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OK Supreme Court rules catholic charter school contract is unconstitutional

Posted at 10:56 AM, Jun 25, 2024

OKLAHOMA CITY — The Oklahoma State Supreme Court ruled the state’s contract with the virtual charter school St. Isidore violates state statutes, the state constitution, and the Establishment Clause.

“I think it’s a huge win,” said Debbie Veney. “We are so thrilled with the decision of the court.”

Debbie Veney is the Senior Vice President of the National Alliance for Public Charter Schools. She says the Court’s decision is a step in the right direction for public education.

“It means everything to be able to protect the liberties of families and students in Oklahoma who have the right to attend a public school that is designed as the constitution is intended to be free from any particular established religion and protecting their rights as citizens in this country,” said Veney.

In October 2023, the Oklahoma Statewide Virtual Charter School Board gave the greenlight for the nation’s first publicly-funded religious charter school, Saint Isidore of Seville Virtual Catholic Charter School, in Oklahoma City.

The same month, Oklahoma Attorney General Gentner Drummond filed a lawsuit against the board to try and stop it from being funded by the state.

Here's what Drummond said then:

Oklahoma attorney general sues over religious virtual charter school

Drummond said Saint Isidore of Seville Catholic Virtual School was poised to be the nation’s first tax-payer funded state-sponsored religious public charter school.

In the court’s ruling, the justices said under Oklahoma law, charter schools are public schools.

Because of that, a religious charter school violates Oklahoma statutes, the Oklahoma constitution, and the Establishment Clause, banning the government from establishing a religion.

The decision orders the state Charter School Board to rescind its contract with St. Isidore.

“There are a number of entities that are interested in blurring the lines between church and state,” said Veney.

In a statement, Lara Schuler the Senior Director of Catholic Education with the Archdiocese of Oklahoma City said,

“The educational promise of St. Isidore Virtual Catholic School is reflected in the 200-plus applications we have received from families excited for this new learning opportunity. Clearly, we are disappointed in today’s ruling as it disregards the needs of many families in Oklahoma who only desire a choice in their child’s education. We will remain steadfast as we seek to right this wrong and to join Oklahoma’s great diversity of charter schools serving all families in the state.”

Attorneys for St. Isidore have 10 days to respond.

State Superintendent Ryan Walters said this about the decision:

“It’s my firm belief that once again, the Oklahoma Supreme Court got it wrong. The words ‘separation of church and state’ do not appear in our Constitution, and it is outrageous that the Oklahoma Supreme Court misunderstood key cases involving the First Amendment and sanctioned discrimination against Christians based solely on their faith. Oklahomans have demanded school choice not religious targeting.

I agree with the dissent because nothing about the State of Oklahoma contracting for educational services for students in the form of a charter school violates the Establishment Clause of the First Amendment, and the enrollment demand at St. Isidore proves that Oklahoma parents want more choices for their kids’ educations – not fewer.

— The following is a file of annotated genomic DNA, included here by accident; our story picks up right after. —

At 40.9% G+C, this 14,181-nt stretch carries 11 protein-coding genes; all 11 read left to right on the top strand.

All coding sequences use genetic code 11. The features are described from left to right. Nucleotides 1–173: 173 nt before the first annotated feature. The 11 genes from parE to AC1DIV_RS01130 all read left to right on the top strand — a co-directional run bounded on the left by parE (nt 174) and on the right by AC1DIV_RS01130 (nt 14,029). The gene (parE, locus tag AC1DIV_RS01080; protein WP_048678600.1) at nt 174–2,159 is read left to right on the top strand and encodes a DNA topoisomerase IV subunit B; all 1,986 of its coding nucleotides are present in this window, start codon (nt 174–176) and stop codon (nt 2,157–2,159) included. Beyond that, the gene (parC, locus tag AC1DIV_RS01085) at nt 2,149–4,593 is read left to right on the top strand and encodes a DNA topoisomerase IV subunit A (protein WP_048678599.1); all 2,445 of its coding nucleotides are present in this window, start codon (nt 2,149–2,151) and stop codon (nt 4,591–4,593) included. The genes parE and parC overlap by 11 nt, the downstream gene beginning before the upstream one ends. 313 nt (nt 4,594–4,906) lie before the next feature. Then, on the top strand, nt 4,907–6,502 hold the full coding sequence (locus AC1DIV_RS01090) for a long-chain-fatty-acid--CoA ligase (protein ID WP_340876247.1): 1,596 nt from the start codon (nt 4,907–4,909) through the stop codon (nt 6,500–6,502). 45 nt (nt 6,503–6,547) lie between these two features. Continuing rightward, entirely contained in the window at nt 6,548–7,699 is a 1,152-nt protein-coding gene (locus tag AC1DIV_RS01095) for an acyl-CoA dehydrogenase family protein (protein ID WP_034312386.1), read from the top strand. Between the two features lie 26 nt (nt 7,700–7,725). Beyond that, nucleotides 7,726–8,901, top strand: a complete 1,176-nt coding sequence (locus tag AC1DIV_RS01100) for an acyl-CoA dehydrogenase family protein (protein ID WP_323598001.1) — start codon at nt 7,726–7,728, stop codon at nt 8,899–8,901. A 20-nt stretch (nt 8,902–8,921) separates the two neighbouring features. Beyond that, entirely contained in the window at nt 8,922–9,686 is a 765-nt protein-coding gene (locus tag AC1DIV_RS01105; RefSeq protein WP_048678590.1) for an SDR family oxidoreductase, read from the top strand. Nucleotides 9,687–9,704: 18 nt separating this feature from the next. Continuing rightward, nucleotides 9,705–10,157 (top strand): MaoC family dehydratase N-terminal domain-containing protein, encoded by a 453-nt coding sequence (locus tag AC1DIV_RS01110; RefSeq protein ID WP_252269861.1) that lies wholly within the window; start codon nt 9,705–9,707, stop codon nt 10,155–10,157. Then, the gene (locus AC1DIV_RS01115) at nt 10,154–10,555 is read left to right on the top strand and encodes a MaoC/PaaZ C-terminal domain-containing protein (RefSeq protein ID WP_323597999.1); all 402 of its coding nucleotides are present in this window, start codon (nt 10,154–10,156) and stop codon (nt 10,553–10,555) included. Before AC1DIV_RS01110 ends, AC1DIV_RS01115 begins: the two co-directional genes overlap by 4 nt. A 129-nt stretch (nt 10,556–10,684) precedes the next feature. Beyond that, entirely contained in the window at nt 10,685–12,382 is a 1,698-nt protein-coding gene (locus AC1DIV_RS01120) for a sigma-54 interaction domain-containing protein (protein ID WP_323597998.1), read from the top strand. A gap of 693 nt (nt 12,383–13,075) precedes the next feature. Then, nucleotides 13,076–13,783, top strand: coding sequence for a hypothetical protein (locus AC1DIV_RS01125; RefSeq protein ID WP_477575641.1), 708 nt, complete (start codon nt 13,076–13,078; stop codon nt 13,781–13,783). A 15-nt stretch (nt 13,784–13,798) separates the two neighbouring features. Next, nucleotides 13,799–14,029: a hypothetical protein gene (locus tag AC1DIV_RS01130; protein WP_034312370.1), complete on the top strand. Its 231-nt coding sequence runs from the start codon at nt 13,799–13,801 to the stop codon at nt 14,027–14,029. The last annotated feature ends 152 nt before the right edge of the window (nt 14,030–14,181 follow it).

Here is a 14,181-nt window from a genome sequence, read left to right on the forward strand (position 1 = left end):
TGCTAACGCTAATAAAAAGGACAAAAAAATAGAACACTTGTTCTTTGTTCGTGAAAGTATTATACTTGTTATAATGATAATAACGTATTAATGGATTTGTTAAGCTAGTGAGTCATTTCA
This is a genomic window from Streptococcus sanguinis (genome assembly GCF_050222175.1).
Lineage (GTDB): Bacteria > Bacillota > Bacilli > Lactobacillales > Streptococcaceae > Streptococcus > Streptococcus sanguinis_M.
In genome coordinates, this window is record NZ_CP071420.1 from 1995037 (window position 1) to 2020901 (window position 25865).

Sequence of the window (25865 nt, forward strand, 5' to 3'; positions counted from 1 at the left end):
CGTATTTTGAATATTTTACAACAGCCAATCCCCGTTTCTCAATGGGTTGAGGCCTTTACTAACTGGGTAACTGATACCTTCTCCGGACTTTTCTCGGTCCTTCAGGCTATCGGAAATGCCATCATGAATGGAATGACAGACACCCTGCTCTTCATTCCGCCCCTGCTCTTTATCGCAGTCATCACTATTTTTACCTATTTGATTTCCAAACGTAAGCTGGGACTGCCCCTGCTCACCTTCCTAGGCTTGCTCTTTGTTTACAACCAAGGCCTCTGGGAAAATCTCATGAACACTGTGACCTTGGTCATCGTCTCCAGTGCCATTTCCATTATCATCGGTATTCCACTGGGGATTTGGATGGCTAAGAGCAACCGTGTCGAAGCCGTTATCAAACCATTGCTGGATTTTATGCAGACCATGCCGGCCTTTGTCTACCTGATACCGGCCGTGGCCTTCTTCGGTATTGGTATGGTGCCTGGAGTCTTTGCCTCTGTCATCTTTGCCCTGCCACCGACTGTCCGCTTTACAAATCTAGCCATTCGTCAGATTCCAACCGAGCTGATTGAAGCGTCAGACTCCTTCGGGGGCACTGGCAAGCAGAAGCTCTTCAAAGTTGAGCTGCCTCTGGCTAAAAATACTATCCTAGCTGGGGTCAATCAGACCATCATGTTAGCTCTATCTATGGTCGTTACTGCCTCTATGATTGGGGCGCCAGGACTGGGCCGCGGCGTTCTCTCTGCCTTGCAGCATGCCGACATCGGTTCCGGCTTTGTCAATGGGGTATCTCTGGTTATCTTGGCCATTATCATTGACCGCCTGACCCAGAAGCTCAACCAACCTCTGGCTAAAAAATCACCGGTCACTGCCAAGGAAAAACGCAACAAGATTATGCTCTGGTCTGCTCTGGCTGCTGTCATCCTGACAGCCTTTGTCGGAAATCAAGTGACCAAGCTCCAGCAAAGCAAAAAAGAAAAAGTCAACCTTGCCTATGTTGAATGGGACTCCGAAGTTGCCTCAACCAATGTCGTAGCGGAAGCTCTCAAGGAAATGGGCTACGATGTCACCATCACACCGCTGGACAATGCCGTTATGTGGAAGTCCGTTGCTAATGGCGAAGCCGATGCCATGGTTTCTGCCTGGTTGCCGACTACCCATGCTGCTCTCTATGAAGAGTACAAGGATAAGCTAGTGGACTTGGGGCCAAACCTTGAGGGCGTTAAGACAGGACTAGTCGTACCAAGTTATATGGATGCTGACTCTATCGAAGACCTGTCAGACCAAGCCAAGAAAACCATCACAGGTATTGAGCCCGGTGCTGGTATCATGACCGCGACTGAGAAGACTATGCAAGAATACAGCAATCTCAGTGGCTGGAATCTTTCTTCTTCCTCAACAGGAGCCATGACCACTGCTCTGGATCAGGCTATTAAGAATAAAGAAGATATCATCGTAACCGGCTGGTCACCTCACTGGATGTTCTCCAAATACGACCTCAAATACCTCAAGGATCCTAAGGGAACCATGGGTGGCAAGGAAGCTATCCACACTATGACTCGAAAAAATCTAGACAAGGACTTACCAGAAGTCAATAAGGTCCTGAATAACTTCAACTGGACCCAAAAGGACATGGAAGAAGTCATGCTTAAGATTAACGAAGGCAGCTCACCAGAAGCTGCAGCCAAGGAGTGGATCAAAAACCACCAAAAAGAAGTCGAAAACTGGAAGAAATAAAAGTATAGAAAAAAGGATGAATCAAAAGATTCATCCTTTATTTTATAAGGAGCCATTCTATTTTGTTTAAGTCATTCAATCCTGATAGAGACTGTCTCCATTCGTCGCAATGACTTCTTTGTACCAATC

This ruling cannot and must not stand. There will be additional legal action in support of those parents and the millions of Oklahomans who believe deeply in religious liberty, and I will never stop fighting for Oklahomans’ constitutional, God-given right to express their religious belief.”

Drummond, who argued the case before the court himself, released this statement about the decision:

“This decision is a tremendous victory for religious liberty. The framers of the U.S. Constitution and those who drafted Oklahoma’s Constitution clearly understood how best to protect religious freedom: by preventing the State from sponsoring any religion at all. Now Oklahomans can be assured that our tax dollars will not fund the teachings of Sharia Law or even Satanism. While I understand that the Governor and other politicians are disappointed with this outcome, I hope that the people of Oklahoma can rejoice that they will not be compelled to fund radical religious schools that violate their faith.”

Gov. Stitt had this to say about the decision:

“I’m concerned we’ve sent a troubling message that religious groups are second-class participants in our education system. Charter schools are incredibly popular in Oklahoma – and all we’re saying is: we can’t choose who gets state dollars based on a private entity’s religious status.

Religious freedom is foundational to our values, and today's decision undermines that freedom and restricts the choices available to Oklahomans. I’m disappointed by AG Drummond’s attack on religious liberty and the school choice movement, but I remain hopeful the U.S. Supreme Court will hear the case and grant St. Isidore the right to establish their school.”

Archbishop Paul Coakley and Bishop David Konderla released this statement:

Today’s ruling is very disappointing for the hundreds of prospective students and their families from across the state of Oklahoma who desired the educational experience and promise of St. Isidore of Seville Catholic Virtual School. We will consider all legal options and remain steadfast in our belief that St. Isidore would have and could still be a valuable asset to students, regardless of socioeconomic, race or faith backgrounds.

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